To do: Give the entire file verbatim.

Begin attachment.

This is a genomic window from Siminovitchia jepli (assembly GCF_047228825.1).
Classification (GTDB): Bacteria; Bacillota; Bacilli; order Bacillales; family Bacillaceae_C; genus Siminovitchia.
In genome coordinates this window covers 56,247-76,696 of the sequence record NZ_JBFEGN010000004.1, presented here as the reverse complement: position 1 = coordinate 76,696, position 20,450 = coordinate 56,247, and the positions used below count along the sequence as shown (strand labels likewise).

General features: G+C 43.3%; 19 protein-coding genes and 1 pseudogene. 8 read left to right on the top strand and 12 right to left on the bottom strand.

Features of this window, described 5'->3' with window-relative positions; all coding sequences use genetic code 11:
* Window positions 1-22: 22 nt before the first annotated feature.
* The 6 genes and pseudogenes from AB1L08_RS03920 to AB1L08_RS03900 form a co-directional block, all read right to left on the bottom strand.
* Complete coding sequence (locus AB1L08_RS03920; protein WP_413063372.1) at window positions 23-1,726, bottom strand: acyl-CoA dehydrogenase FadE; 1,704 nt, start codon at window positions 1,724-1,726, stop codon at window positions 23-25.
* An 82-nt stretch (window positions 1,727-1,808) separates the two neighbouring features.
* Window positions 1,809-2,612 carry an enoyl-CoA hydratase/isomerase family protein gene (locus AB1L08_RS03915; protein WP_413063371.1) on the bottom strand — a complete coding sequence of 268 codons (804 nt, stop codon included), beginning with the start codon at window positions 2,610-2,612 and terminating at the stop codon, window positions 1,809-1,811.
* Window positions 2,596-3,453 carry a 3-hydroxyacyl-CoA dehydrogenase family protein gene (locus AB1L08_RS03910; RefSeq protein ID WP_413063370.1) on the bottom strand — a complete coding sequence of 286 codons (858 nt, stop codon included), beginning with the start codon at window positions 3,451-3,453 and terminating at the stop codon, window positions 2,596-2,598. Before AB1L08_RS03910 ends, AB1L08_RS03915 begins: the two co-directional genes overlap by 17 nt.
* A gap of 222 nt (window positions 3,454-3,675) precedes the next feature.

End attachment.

This is a genomic window from Siminovitchia jepli (assembly GCF_047228825.1).
Classification (GTDB): Bacteria; Bacillota; Bacilli; order Bacillales; family Bacillaceae_C; genus Siminovitchia.
In genome coordinates this window covers 56,247-76,696 of the sequence record NZ_JBFEGN010000004.1, presented here as the reverse complement: position 1 = coordinate 76,696, position 20,450 = coordinate 56,247, and the positions used below count along the sequence as shown (strand labels likewise).

General features: G+C 43.3%; 19 protein-coding genes and 1 pseudogene. 8 read left to right on the top strand and 12 right to left on the bottom strand.

Features of this window, described 5'->3' with window-relative positions; all coding sequences use genetic code 11:
* Window positions 1-22: 22 nt before the first annotated feature.
* The 6 genes and pseudogenes from AB1L08_RS03920 to AB1L08_RS03900 form a co-directional block, all read right to left on the bottom strand.
* Complete coding sequence (locus AB1L08_RS03920; protein WP_413063372.1) at window positions 23-1,726, bottom strand: acyl-CoA dehydrogenase FadE; 1,704 nt, start codon at window positions 1,724-1,726, stop codon at window positions 23-25.
* An 82-nt stretch (window positions 1,727-1,808) separates the two neighbouring features.
* Window positions 1,809-2,612 carry an enoyl-CoA hydratase/isomerase family protein gene (locus AB1L08_RS03915; protein WP_413063371.1) on the bottom strand — a complete coding sequence of 268 codons (804 nt, stop codon included), beginning with the start codon at window positions 2,610-2,612 and terminating at the stop codon, window positions 1,809-1,811.
* Window positions 2,596-3,453 carry a 3-hydroxyacyl-CoA dehydrogenase family protein gene (locus AB1L08_RS03910; RefSeq protein ID WP_413063370.1) on the bottom strand — a complete coding sequence of 286 codons (858 nt, stop codon included), beginning with the start codon at window positions 3,451-3,453 and terminating at the stop codon, window positions 2,596-2,598. Before AB1L08_RS03910 ends, AB1L08_RS03915 begins: the two co-directional genes overlap by 17 nt.
* A gap of 222 nt (window positions 3,454-3,675) precedes the next feature.